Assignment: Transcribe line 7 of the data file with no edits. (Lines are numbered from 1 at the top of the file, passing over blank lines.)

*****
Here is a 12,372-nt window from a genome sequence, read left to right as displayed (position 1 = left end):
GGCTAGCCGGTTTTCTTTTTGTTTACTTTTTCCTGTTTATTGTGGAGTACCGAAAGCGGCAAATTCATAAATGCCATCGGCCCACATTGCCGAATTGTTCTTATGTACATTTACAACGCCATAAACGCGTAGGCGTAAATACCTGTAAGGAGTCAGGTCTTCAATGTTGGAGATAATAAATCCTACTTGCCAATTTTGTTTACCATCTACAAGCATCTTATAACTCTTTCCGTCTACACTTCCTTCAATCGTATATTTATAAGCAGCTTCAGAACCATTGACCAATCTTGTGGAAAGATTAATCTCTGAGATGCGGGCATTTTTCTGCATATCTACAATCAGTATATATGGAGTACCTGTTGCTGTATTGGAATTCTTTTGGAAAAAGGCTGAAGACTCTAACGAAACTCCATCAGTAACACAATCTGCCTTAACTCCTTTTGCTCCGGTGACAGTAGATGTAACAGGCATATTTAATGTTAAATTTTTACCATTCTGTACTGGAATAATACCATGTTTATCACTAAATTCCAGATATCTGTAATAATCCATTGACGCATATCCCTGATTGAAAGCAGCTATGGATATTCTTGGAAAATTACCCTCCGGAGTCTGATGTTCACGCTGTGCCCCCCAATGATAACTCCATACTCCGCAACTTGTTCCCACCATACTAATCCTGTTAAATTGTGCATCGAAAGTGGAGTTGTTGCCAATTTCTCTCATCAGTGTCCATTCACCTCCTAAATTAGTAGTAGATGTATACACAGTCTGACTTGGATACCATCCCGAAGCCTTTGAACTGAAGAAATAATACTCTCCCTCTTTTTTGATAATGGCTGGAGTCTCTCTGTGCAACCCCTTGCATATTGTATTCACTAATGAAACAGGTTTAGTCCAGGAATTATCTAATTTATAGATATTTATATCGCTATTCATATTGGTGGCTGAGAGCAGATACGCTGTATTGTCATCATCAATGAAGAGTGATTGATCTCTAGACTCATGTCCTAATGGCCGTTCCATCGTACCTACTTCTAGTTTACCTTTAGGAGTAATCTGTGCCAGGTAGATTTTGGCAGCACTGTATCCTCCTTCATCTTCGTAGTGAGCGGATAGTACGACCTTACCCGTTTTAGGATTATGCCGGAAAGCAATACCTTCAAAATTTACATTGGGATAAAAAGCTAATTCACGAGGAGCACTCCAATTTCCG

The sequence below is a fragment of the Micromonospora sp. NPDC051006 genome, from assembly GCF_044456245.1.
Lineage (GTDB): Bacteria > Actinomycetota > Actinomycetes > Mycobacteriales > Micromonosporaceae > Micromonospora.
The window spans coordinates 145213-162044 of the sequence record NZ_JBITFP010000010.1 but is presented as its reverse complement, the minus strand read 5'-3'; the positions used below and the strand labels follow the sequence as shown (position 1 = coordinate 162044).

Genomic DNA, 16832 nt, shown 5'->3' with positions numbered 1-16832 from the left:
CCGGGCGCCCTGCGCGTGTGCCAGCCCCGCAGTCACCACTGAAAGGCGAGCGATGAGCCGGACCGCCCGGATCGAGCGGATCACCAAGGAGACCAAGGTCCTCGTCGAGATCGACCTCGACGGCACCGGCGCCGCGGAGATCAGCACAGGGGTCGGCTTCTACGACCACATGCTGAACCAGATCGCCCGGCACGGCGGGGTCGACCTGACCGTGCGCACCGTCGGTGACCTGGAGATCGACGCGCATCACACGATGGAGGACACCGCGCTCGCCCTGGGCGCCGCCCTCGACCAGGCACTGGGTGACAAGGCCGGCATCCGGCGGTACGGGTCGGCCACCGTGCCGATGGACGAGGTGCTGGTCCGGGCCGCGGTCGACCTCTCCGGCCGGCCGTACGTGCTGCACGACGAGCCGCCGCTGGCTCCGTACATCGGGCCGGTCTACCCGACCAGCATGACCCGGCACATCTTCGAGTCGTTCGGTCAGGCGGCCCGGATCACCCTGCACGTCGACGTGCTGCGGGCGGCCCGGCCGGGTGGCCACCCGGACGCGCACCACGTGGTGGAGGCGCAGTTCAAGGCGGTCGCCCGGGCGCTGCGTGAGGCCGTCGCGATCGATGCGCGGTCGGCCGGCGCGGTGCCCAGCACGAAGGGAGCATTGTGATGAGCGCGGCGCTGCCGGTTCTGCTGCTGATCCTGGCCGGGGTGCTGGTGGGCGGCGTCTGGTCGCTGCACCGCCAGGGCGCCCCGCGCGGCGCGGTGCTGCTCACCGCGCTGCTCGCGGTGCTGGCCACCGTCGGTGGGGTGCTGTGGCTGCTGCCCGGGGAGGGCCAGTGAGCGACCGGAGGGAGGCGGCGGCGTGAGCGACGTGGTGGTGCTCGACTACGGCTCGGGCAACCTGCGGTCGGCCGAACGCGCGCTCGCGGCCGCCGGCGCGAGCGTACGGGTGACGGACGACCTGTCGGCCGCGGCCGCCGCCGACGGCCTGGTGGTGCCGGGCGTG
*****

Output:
CCGGGCGCCCTGCGCGTGTGCCAGCCCCGCAGTCACCACTGAAAGGCGAGCGATGAGCCGGACCGCCCGGATCGAGCGGATCACCAAGGAGACCAAGGTCCTCGTCGAGATCGACCTCGACGGCACCGGCGCCGCGGAGATCAGCACAGGGGTCGGCTTCTACGACCACATGCTGAACCAGATCGCCCGGCACGGCGGGGTCGACCTGACCGTGCGCACCGTCGGTGACCTGGAGATCGACGCGCATCACACGATGGAGGACACCGCGCTCGCCCTGGGCGCCGCCCTCGACCAGGCACTGGGTGACAAGGCCGGCATCCGGCGGTACGGGTCGGCCACCGTGCCGATGGACGAGGTGCTGGTCCGGGCCGCGGTCGACCTCTCCGGCCGGCCGTACGTGCTGCACGACGAGCCGCCGCTGGCTCCGTACATCGGGCCGGTCTACCCGACCAGCATGACCCGGCACATCTTCGAGTCGTTCGGTCAGGCGGCCCGGATCACCCTGCACGTCGACGTGCTGCGGGCGGCCCGGCCGGGTGGCCACCCGGACGCGCACCACGTGGTGGAGGCGCAGTTCAAGGCGGTCGCCCGGGCGCTGCGTGAGGCCGTCGCGATCGATGCGCGGTCGGCCGGCGCGGTGCCCAGCACGAAGGGAGCATTGTGATGAGCGCGGCGCTGCCGGTTCTGCTGCTGATCCTGGCCGGGGTGCTGGTGGGCGGCGTCTGGTCGCTGCACCGCCAGGGCGCCCCGCGCGGCGCGGTGCTGCTCACCGCGCTGCTCGCGGTGCTGGCCACCGTCGGTGGGGTGCTGTGGCTGCTGCCCGGGGAGGGCCAGTGAGCGACCGGAGGGAGGCGGCGGCGTGAGCGACGTGGTGGTGCTCGACTACGGCTCGGGCAACCTGCGGTCGGCCGAACGCGCGCTCGCGGCCGCCGGCGCGAGCGTACGGGTGACGGACGACCTGTCGGCCGCGGCCGCCGCCGACGGCCTGGTGGTGCCGGGCGTG